In fact, nine financial institutions are participating in the proof of concept (PoC) and have selected services from a number of vendors including Baton Systems, Calypso, Copp Clark, IBM, MPhasis, OpenRisk, SynSwap and Persistent Systems.

On LedgerConnect, financial institutions will be able to access DLT-based services in areas such as know-your-customer processes, sanctions screening, collateral management, derivatives post-trade processing and reconciliation and market data.

This new hub will address a connectivity gap, where upstart fintechs and large tech firms alike are faced with the cost and complexity of spinning up their own distributed networks so banks can consume their various applications, according to Keith Bear, IBM’s vice president for financial markets.

“Having a secure network and proven infrastructure allows an app store kind of model, where banks can identify applications from certified fintech and software providers and deploy these apps over a seamless blockchain network,” Bear told CoinDesk.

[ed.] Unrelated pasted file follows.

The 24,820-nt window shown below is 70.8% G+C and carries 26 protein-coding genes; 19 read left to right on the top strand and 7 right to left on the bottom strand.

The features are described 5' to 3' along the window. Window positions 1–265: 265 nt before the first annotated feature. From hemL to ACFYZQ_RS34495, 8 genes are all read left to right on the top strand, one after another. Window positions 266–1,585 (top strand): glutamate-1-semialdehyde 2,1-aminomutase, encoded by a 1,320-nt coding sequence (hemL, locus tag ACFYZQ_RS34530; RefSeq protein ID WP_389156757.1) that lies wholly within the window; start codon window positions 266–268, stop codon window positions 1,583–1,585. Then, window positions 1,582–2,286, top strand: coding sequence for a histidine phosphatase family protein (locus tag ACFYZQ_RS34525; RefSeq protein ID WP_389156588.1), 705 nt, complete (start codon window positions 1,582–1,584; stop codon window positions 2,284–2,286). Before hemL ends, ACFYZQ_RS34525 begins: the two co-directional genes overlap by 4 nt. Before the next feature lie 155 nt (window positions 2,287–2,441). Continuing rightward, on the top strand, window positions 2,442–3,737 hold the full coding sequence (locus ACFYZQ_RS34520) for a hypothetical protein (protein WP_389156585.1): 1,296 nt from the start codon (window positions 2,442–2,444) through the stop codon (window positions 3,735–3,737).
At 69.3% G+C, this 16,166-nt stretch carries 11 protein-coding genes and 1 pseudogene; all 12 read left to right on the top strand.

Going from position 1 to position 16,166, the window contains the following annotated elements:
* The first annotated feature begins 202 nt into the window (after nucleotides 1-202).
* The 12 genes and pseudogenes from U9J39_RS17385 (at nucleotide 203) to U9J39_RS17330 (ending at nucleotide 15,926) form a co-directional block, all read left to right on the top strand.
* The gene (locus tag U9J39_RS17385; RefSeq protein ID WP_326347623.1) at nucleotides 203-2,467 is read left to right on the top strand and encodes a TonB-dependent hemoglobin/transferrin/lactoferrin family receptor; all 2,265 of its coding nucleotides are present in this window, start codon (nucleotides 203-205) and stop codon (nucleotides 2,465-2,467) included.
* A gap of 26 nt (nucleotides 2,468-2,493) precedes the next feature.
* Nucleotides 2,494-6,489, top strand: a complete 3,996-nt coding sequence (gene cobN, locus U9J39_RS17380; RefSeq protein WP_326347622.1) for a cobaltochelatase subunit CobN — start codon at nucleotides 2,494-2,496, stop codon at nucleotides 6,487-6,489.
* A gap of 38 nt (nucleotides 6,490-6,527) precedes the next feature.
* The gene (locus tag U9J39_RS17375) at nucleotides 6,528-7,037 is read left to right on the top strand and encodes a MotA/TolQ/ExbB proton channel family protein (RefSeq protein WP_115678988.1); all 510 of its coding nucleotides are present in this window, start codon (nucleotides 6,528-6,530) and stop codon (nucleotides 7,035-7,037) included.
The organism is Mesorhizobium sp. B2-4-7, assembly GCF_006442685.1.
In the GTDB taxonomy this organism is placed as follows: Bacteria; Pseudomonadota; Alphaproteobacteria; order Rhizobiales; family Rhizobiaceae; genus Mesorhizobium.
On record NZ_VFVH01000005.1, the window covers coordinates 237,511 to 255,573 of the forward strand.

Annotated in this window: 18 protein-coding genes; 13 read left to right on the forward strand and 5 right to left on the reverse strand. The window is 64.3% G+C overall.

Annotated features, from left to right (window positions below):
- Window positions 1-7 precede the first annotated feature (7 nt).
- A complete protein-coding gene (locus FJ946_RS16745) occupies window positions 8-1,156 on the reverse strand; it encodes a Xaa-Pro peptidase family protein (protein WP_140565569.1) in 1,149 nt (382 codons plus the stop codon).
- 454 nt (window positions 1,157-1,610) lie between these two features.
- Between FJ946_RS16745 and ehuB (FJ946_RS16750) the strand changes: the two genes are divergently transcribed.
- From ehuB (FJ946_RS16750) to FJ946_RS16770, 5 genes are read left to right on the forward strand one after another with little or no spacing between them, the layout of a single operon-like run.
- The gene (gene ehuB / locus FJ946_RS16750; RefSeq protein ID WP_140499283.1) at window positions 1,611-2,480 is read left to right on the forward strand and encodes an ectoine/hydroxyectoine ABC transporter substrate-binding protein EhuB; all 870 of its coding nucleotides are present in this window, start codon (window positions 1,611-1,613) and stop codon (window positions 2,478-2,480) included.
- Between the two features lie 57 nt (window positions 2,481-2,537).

For Barclays, one of the most active banks in the DLT field, the app store is a way to test out a new approach.

Dr. Lee Braine of the investment bank CTO office at Barclays, explained that there are several different deployment options to consider when architecting distributed ledgers for live environments.

For example, if a financial market infrastructure provider like CLS is providing the governance and business services for a particular use case, then there may be an option for that market infrastructure provider to also host the nodes on behalf of the banks in order to accelerate the initial speed to market, said Braine.

“Some banks may also look to explore the more decentralized deployment option of hosting their nodes themselves,” said Braine. “By participating in the LedgerConnect proof-of-concept, Barclays is gaining experience of a distributed ledger private network aimed at connecting both market infrastructure-hosted nodes and bank-hosted nodes.”

LedgerConnect itself runs partly on a permissioned blockchain based on IBM’s blockchain platform, which in turn was built on Hyperledger Fabric, and all the apps currently in the store are Hyperledger-based. However, the founders are open to other enterprise blockchain solutions making use of the app store.